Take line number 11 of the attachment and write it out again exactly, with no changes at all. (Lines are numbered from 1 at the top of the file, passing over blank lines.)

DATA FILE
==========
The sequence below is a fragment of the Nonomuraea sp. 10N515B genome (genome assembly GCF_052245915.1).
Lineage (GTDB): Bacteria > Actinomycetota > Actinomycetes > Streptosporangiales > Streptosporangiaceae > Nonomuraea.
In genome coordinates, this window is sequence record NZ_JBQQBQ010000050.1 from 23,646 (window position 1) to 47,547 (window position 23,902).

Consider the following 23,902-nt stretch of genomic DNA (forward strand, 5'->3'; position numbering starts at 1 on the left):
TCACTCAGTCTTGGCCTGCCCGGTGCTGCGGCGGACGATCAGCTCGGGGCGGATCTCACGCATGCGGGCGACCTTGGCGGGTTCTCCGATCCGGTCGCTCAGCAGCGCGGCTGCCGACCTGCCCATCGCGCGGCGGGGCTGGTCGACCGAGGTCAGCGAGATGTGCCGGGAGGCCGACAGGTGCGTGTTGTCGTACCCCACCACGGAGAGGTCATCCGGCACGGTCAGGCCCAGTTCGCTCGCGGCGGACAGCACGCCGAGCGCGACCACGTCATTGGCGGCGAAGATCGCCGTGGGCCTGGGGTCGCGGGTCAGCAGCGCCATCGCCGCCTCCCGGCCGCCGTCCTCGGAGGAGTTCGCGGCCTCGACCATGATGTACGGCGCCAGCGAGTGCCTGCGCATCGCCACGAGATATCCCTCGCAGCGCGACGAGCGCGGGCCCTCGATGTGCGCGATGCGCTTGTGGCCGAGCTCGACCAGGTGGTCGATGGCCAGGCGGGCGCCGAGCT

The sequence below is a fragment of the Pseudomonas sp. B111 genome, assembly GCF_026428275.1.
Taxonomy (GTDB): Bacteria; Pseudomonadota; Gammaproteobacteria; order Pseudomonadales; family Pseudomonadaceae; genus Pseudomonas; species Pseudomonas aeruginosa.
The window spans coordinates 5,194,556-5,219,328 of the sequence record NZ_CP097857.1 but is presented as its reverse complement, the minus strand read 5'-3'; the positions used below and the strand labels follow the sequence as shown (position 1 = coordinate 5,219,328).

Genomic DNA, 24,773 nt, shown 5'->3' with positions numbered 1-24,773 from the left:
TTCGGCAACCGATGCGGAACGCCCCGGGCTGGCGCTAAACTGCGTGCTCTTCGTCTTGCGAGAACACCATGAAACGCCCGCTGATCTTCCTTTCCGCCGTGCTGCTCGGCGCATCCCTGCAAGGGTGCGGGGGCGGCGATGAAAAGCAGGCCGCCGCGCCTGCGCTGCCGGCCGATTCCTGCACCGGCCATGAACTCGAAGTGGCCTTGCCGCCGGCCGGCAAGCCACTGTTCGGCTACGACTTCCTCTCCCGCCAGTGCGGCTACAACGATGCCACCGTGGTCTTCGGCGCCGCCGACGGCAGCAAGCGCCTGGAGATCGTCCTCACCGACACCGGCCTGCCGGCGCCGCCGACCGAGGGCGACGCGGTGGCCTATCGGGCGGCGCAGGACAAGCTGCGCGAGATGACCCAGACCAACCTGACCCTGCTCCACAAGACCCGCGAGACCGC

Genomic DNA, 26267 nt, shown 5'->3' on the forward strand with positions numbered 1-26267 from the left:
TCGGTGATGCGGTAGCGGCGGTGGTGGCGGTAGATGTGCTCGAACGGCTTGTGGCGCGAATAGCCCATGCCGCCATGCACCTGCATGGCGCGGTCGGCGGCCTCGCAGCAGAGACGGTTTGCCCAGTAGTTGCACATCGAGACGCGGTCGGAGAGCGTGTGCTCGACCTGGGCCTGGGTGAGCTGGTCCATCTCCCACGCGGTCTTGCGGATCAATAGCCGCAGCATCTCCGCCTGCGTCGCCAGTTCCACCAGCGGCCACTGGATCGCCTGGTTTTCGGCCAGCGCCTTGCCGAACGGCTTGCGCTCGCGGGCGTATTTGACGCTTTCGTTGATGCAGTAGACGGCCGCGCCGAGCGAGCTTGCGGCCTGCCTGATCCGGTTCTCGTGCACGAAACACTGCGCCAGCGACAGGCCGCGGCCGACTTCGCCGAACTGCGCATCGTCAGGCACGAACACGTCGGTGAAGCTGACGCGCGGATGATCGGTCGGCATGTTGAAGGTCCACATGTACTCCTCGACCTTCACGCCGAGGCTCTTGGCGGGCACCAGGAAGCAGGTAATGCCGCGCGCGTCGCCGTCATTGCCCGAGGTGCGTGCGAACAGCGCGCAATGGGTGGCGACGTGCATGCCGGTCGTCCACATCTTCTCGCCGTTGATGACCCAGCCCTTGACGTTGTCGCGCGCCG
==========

Genomic DNA, 26267 nt, shown 5'->3' on the forward strand with positions numbered 1-26267 from the left: